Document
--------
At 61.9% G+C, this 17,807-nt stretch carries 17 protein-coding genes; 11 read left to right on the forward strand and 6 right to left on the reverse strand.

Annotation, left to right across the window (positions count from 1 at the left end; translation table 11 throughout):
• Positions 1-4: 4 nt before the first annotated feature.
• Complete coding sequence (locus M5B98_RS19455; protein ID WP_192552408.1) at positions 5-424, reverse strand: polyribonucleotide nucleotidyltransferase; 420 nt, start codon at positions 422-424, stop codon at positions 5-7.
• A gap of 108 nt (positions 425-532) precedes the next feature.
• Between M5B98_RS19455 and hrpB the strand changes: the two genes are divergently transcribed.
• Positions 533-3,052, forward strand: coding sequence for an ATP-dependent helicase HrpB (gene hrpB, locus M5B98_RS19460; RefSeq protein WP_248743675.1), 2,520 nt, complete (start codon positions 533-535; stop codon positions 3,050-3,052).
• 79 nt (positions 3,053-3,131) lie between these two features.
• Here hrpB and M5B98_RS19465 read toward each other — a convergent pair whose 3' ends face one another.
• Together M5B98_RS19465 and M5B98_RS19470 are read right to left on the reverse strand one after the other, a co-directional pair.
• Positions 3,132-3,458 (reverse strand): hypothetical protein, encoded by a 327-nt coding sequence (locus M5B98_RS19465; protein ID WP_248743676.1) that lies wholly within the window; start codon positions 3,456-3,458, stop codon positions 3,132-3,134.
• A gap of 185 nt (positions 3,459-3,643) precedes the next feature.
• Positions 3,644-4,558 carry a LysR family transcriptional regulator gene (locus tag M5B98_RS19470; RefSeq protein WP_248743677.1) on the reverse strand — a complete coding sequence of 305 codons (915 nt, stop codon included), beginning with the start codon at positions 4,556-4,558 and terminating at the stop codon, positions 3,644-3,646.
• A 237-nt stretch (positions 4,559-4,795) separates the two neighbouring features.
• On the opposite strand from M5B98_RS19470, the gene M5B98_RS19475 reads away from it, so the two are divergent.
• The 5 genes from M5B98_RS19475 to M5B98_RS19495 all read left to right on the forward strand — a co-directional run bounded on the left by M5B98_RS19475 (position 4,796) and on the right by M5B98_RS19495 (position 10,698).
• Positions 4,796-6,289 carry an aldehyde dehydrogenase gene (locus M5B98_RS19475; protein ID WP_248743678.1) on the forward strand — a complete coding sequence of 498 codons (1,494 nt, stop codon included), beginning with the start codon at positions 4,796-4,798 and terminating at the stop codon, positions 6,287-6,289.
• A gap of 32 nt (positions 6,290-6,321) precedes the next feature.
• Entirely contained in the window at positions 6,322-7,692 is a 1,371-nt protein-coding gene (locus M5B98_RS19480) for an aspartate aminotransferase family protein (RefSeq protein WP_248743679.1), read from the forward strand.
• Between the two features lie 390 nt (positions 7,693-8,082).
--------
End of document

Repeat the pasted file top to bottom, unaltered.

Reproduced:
At 61.9% G+C, this 17,807-nt stretch carries 17 protein-coding genes; 11 read left to right on the forward strand and 6 right to left on the reverse strand.

Annotation, left to right across the window (positions count from 1 at the left end; translation table 11 throughout):
• Positions 1-4: 4 nt before the first annotated feature.
• Complete coding sequence (locus M5B98_RS19455; protein ID WP_192552408.1) at positions 5-424, reverse strand: polyribonucleotide nucleotidyltransferase; 420 nt, start codon at positions 422-424, stop codon at positions 5-7.
• A gap of 108 nt (positions 425-532) precedes the next feature.
• Between M5B98_RS19455 and hrpB the strand changes: the two genes are divergently transcribed.
• Positions 533-3,052, forward strand: coding sequence for an ATP-dependent helicase HrpB (gene hrpB, locus M5B98_RS19460; RefSeq protein WP_248743675.1), 2,520 nt, complete (start codon positions 533-535; stop codon positions 3,050-3,052).
• 79 nt (positions 3,053-3,131) lie between these two features.
• Here hrpB and M5B98_RS19465 read toward each other — a convergent pair whose 3' ends face one another.
• Together M5B98_RS19465 and M5B98_RS19470 are read right to left on the reverse strand one after the other, a co-directional pair.
• Positions 3,132-3,458 (reverse strand): hypothetical protein, encoded by a 327-nt coding sequence (locus M5B98_RS19465; protein ID WP_248743676.1) that lies wholly within the window; start codon positions 3,456-3,458, stop codon positions 3,132-3,134.
• A gap of 185 nt (positions 3,459-3,643) precedes the next feature.
• Positions 3,644-4,558 carry a LysR family transcriptional regulator gene (locus tag M5B98_RS19470; RefSeq protein WP_248743677.1) on the reverse strand — a complete coding sequence of 305 codons (915 nt, stop codon included), beginning with the start codon at positions 4,556-4,558 and terminating at the stop codon, positions 3,644-3,646.
• A 237-nt stretch (positions 4,559-4,795) separates the two neighbouring features.
• On the opposite strand from M5B98_RS19470, the gene M5B98_RS19475 reads away from it, so the two are divergent.
• The 5 genes from M5B98_RS19475 to M5B98_RS19495 all read left to right on the forward strand — a co-directional run bounded on the left by M5B98_RS19475 (position 4,796) and on the right by M5B98_RS19495 (position 10,698).
• Positions 4,796-6,289 carry an aldehyde dehydrogenase gene (locus M5B98_RS19475; protein ID WP_248743678.1) on the forward strand — a complete coding sequence of 498 codons (1,494 nt, stop codon included), beginning with the start codon at positions 4,796-4,798 and terminating at the stop codon, positions 6,287-6,289.
• A gap of 32 nt (positions 6,290-6,321) precedes the next feature.
• Entirely contained in the window at positions 6,322-7,692 is a 1,371-nt protein-coding gene (locus M5B98_RS19480) for an aspartate aminotransferase family protein (RefSeq protein WP_248743679.1), read from the forward strand.
• Between the two features lie 390 nt (positions 7,693-8,082).